They hung on every word of the special session of the General Conference and sat at the ready in case they were called into duty.
But unlike the 2016 General Conference in Portland, alternate delegates from the Great Plains Conference saw little to no time seated at the floor of the special session.
“I’m fascinated by the fact that we’re in a roomful of several thousand really busy people who come here to sit hour after hour, day after day,” said Sandy Simmons of Leavenworth, Kansas, an alternate delegate. “You sit and listen and try to learn. You try to understand other people’s point of view. It’s been fascinating to be here.”
A supporter of the One Church Plan, Simmons also said she was frustrated by the outcome of the special session vote.
“It’s not gone at all the way I hoped it would go,” she said. “I’m terribly distressed by the harm we’re doing to the LGBTQ people.”
Keith Olsen, an alternate from Grant, Nebraska, also felt saddened by the outcome.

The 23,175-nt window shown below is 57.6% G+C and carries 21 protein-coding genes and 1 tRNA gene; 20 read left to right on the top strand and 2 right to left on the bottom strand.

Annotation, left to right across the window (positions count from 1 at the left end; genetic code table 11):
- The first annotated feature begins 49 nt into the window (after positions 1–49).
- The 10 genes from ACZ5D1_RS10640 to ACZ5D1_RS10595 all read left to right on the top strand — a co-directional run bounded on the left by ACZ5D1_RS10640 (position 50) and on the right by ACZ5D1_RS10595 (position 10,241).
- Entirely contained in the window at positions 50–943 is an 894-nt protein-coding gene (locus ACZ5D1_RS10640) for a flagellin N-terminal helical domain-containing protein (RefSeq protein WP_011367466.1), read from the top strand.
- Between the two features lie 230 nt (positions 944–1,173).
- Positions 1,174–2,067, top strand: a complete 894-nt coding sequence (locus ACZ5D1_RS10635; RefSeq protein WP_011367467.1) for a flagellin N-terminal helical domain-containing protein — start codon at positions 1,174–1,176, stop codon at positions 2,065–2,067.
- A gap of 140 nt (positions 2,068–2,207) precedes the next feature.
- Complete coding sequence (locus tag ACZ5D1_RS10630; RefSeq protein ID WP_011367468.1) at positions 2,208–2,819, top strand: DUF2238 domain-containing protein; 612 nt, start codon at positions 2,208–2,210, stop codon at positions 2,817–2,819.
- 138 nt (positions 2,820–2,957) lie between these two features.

“What happened was pretty much what I was afraid would happen,” he said. “We talk about being together, but I don’t know if we are. I don’t know if we can leave here together.”
Likewise, he didn’t like waiting on the bench.
“It is frustrating to be sitting on the sidelines,” he said. “But I do have a great deal of respect for the delegates. With this large of a body, it’s tough to operate in. But our delegation has made some important statements at the right time.”
Randall Hodgkinson of Topeka says he’s proud to be an alternate.
“I don’t know if we have a lot to do with the outcome of legislation, but I think alternates have a large role in supporting our delegates on the floor, practically and spiritually, and interacting with people who are here,” he said.
Hodgkinson said he doesn’t see his role ending just because the special session has.
“I anticipate a big role in helping interpret what’s happening here in the next few weeks and months,” he said.
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